Classical motifs are updated and enriched through introduction of mixed media including color pencil and pastel accents, charcoal shading, marble dusting, collage, commemorative textile application, and Xerox photo transfer. The layering of Xerox photo transfers referencing Nigerian pop culture and politics yields a mosaic-like Tumblr aesthetic and these images exponentially increase the human subject matter of her paintings, boosting their populations. The Nigerian faces and bodies embedded in these photos fill and texturize inanimate objects ranging from walls and clothes to bushy houseplants. Akunyili Crosby's use of political imagery serves as both a thematic and decorative undercurrent, but in her hands, it never grows pedantic. Ultimately, her masterful use of sampling infuses painting with both an Internet and hip-hop sensibility.

James organized Akunyili Crosby's concurrent exhibits at Leimert Park's Art + Practice and Westwood's Hammer Museum. The Hammer Projects exhibit is the artist's first museum show in Los Angeles and features a sampler of her work, ranging from a stark self-portrait to a large-scale still life. She completed these pieces between 2010 and 2013. The Art + Practice exhibit is the artist's Los Angeles debut. It is titled "The Beautyful Ones," which references both a Ghanaian novel by writer Ayi Kwei Armah and a jazz album by Branford Marsalis. "The Beautyful Ones" displays six paintings completed last year. These works demonstrate the artist's refinement of Xerox transfer techniques, which seem to be her artistic fingerprint.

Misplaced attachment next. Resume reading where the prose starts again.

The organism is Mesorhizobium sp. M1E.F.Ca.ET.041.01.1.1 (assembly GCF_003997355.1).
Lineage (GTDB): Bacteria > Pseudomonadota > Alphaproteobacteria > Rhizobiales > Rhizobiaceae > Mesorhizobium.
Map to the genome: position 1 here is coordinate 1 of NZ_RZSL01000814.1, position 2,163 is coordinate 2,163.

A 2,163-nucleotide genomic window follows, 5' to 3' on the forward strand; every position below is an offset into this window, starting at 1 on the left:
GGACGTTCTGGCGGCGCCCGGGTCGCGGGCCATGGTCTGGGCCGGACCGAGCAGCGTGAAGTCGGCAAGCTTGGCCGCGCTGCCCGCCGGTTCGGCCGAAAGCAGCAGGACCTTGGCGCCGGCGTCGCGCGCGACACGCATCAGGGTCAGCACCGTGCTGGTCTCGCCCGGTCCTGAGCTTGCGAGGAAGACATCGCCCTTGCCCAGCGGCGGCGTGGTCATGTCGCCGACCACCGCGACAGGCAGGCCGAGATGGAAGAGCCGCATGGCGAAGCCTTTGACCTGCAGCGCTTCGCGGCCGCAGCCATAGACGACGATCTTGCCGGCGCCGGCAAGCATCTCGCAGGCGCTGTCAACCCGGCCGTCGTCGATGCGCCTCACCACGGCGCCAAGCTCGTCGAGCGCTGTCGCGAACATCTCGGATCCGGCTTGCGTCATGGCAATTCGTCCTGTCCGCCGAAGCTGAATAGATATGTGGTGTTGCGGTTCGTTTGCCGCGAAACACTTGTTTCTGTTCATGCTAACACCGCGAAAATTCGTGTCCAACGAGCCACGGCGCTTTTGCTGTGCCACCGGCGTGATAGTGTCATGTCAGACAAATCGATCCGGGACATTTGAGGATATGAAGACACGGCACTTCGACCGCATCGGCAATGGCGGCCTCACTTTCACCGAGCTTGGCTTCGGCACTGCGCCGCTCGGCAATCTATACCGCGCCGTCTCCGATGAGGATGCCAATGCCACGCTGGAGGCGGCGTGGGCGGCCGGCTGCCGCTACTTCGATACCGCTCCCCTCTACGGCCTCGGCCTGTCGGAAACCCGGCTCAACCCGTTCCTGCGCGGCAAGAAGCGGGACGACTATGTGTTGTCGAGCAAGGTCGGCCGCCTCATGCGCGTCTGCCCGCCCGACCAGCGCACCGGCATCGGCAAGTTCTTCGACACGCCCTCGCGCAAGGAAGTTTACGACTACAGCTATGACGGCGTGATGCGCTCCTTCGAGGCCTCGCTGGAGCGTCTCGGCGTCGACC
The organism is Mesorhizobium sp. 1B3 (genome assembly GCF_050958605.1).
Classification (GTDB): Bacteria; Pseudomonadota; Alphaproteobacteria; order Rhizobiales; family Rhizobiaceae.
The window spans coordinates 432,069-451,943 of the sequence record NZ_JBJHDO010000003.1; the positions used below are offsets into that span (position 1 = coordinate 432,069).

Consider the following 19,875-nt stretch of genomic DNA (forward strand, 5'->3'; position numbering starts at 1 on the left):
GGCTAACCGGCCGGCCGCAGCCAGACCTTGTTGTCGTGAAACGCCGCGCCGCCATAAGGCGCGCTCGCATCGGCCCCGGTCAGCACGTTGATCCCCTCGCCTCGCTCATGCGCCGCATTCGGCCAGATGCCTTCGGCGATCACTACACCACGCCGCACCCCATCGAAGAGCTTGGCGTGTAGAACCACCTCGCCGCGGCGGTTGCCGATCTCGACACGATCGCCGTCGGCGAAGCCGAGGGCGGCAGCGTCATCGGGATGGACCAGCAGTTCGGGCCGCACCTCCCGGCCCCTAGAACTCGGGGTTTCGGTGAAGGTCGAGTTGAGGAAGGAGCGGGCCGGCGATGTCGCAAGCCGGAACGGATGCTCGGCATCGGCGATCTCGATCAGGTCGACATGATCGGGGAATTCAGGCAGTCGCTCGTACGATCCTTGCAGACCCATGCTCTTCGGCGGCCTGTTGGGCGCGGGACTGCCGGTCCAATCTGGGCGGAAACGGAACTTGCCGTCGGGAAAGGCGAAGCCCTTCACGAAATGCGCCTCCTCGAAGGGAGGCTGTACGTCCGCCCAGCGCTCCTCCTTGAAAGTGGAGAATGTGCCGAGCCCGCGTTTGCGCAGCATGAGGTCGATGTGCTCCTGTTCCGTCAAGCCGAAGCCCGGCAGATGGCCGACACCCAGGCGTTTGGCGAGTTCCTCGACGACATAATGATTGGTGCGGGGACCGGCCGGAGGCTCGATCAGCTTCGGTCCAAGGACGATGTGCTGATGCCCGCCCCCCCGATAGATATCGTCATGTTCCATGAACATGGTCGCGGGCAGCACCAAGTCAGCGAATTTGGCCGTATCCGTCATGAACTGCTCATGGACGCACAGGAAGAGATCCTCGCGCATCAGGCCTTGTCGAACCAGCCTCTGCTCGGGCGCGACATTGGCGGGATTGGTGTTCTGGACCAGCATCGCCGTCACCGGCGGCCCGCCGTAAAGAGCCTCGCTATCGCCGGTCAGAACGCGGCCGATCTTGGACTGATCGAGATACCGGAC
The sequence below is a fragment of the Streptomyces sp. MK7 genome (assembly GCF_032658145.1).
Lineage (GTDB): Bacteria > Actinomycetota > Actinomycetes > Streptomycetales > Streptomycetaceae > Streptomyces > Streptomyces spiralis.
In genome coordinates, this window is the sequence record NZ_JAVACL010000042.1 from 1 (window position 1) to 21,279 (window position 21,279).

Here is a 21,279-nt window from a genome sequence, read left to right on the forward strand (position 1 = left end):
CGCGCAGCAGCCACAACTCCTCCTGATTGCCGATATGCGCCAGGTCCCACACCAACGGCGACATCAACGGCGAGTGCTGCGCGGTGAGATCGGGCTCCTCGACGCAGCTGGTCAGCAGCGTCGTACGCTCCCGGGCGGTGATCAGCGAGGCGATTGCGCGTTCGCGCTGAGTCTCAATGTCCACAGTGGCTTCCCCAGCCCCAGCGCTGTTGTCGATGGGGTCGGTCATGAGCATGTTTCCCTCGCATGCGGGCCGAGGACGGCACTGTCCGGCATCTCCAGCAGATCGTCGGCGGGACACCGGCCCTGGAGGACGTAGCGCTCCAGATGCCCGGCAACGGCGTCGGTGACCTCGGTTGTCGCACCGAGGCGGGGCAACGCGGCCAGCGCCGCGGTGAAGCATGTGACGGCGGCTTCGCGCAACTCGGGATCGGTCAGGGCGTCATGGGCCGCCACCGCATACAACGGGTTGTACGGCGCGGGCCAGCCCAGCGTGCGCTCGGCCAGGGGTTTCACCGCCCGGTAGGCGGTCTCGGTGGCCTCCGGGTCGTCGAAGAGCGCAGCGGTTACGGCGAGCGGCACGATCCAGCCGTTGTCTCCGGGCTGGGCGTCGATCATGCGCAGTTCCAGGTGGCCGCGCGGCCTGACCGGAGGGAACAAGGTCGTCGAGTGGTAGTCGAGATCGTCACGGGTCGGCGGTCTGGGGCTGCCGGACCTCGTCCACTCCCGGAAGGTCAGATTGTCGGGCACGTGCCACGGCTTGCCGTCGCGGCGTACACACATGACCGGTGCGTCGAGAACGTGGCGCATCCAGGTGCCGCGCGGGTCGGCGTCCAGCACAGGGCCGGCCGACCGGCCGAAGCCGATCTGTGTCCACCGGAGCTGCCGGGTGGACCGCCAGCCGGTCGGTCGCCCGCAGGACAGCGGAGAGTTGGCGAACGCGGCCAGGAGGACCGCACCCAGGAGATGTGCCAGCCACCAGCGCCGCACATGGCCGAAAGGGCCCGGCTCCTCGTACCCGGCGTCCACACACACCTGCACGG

Njideka Akunyili Crosby, "Tea Time in New Haven, Enugu," 2013. Acrylic, collage, color pencils, charcoal, and Xerox transfers on paper. 84 x 111 inches. Private collection. | Photo: Jason Wyche, courtesy of Marianne Boesky Gallery, New York.
Njideka Akunyili Crosby, "Tea Time in New Haven, Enugu," 2013. Acrylic, collage, color pencils, charcoal, and Xerox transfers on paper. 84 x 111 inches. Private collection. | Photo: Jason Wyche, courtesy of Marianne Boesky Gallery, New York.

James met Akunyili Crosby in 2011 while she was working at the Studio Museum in Harlem and the artist was in residence there. Both women relocated to Los Angeles where they were reunited during a chance encounter at the Hammer. James then shared Akunyili Crosby's work with her fellow curators and it was met with universal enthusiasm. This seems unsurprising given that the artist's work has a very Los Angeles feeling. James acknowledges this, stressing that though Akunyili Crosby's scenes could as easily be set in New York or Lagos, "L.A. really informed this new body of work."